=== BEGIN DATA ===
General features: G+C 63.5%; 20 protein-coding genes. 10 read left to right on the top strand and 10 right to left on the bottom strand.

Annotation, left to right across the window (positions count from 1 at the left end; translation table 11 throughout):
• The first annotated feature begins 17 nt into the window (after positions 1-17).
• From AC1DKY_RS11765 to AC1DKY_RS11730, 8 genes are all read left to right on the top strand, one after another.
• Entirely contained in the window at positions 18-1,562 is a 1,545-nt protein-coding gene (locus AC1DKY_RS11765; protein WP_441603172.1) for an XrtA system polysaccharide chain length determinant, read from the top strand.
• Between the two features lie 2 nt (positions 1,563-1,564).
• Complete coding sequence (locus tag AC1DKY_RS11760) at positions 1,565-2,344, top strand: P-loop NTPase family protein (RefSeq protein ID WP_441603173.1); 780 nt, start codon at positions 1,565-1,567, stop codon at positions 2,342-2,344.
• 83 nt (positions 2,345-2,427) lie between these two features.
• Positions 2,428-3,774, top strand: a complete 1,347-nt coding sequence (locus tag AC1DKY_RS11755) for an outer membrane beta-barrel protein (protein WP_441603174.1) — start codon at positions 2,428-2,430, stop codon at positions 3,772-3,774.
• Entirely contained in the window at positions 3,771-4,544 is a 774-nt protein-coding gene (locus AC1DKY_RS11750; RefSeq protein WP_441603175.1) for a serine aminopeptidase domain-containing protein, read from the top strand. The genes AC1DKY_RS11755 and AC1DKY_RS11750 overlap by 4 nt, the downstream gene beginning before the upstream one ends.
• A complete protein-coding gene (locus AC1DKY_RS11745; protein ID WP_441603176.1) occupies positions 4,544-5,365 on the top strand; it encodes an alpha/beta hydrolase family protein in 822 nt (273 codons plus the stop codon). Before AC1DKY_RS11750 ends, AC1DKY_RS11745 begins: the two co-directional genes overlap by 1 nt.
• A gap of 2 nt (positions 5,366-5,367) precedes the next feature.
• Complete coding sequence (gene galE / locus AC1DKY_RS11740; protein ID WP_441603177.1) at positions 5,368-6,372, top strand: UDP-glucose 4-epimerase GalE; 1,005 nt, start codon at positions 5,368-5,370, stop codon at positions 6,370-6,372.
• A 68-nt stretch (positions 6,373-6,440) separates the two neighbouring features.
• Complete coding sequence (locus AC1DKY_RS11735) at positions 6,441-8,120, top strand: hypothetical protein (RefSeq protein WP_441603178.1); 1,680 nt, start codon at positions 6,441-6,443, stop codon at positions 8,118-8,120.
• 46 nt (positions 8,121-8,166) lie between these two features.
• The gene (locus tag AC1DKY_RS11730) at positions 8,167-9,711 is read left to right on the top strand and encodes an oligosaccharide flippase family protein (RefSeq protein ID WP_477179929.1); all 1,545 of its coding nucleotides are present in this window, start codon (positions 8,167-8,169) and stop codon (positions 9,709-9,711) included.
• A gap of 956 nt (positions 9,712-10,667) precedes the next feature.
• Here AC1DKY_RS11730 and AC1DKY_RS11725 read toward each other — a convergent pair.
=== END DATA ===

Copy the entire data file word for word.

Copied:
General features: G+C 63.5%; 20 protein-coding genes. 10 read left to right on the top strand and 10 right to left on the bottom strand.

Annotation, left to right across the window (positions count from 1 at the left end; translation table 11 throughout):
• The first annotated feature begins 17 nt into the window (after positions 1-17).
• From AC1DKY_RS11765 to AC1DKY_RS11730, 8 genes are all read left to right on the top strand, one after another.
• Entirely contained in the window at positions 18-1,562 is a 1,545-nt protein-coding gene (locus AC1DKY_RS11765; protein WP_441603172.1) for an XrtA system polysaccharide chain length determinant, read from the top strand.
• Between the two features lie 2 nt (positions 1,563-1,564).
• Complete coding sequence (locus tag AC1DKY_RS11760) at positions 1,565-2,344, top strand: P-loop NTPase family protein (RefSeq protein ID WP_441603173.1); 780 nt, start codon at positions 1,565-1,567, stop codon at positions 2,342-2,344.
• 83 nt (positions 2,345-2,427) lie between these two features.
• Positions 2,428-3,774, top strand: a complete 1,347-nt coding sequence (locus tag AC1DKY_RS11755) for an outer membrane beta-barrel protein (protein WP_441603174.1) — start codon at positions 2,428-2,430, stop codon at positions 3,772-3,774.
• Entirely contained in the window at positions 3,771-4,544 is a 774-nt protein-coding gene (locus AC1DKY_RS11750; RefSeq protein WP_441603175.1) for a serine aminopeptidase domain-containing protein, read from the top strand. The genes AC1DKY_RS11755 and AC1DKY_RS11750 overlap by 4 nt, the downstream gene beginning before the upstream one ends.
• A complete protein-coding gene (locus AC1DKY_RS11745; protein ID WP_441603176.1) occupies positions 4,544-5,365 on the top strand; it encodes an alpha/beta hydrolase family protein in 822 nt (273 codons plus the stop codon). Before AC1DKY_RS11750 ends, AC1DKY_RS11745 begins: the two co-directional genes overlap by 1 nt.
• A gap of 2 nt (positions 5,366-5,367) precedes the next feature.
• Complete coding sequence (gene galE / locus AC1DKY_RS11740; protein ID WP_441603177.1) at positions 5,368-6,372, top strand: UDP-glucose 4-epimerase GalE; 1,005 nt, start codon at positions 5,368-5,370, stop codon at positions 6,370-6,372.
• A 68-nt stretch (positions 6,373-6,440) separates the two neighbouring features.
• Complete coding sequence (locus AC1DKY_RS11735) at positions 6,441-8,120, top strand: hypothetical protein (RefSeq protein WP_441603178.1); 1,680 nt, start codon at positions 6,441-6,443, stop codon at positions 8,118-8,120.
• 46 nt (positions 8,121-8,166) lie between these two features.
• The gene (locus tag AC1DKY_RS11730) at positions 8,167-9,711 is read left to right on the top strand and encodes an oligosaccharide flippase family protein (RefSeq protein ID WP_477179929.1); all 1,545 of its coding nucleotides are present in this window, start codon (positions 8,167-8,169) and stop codon (positions 9,709-9,711) included.
• A gap of 956 nt (positions 9,712-10,667) precedes the next feature.
• Here AC1DKY_RS11730 and AC1DKY_RS11725 read toward each other — a convergent pair.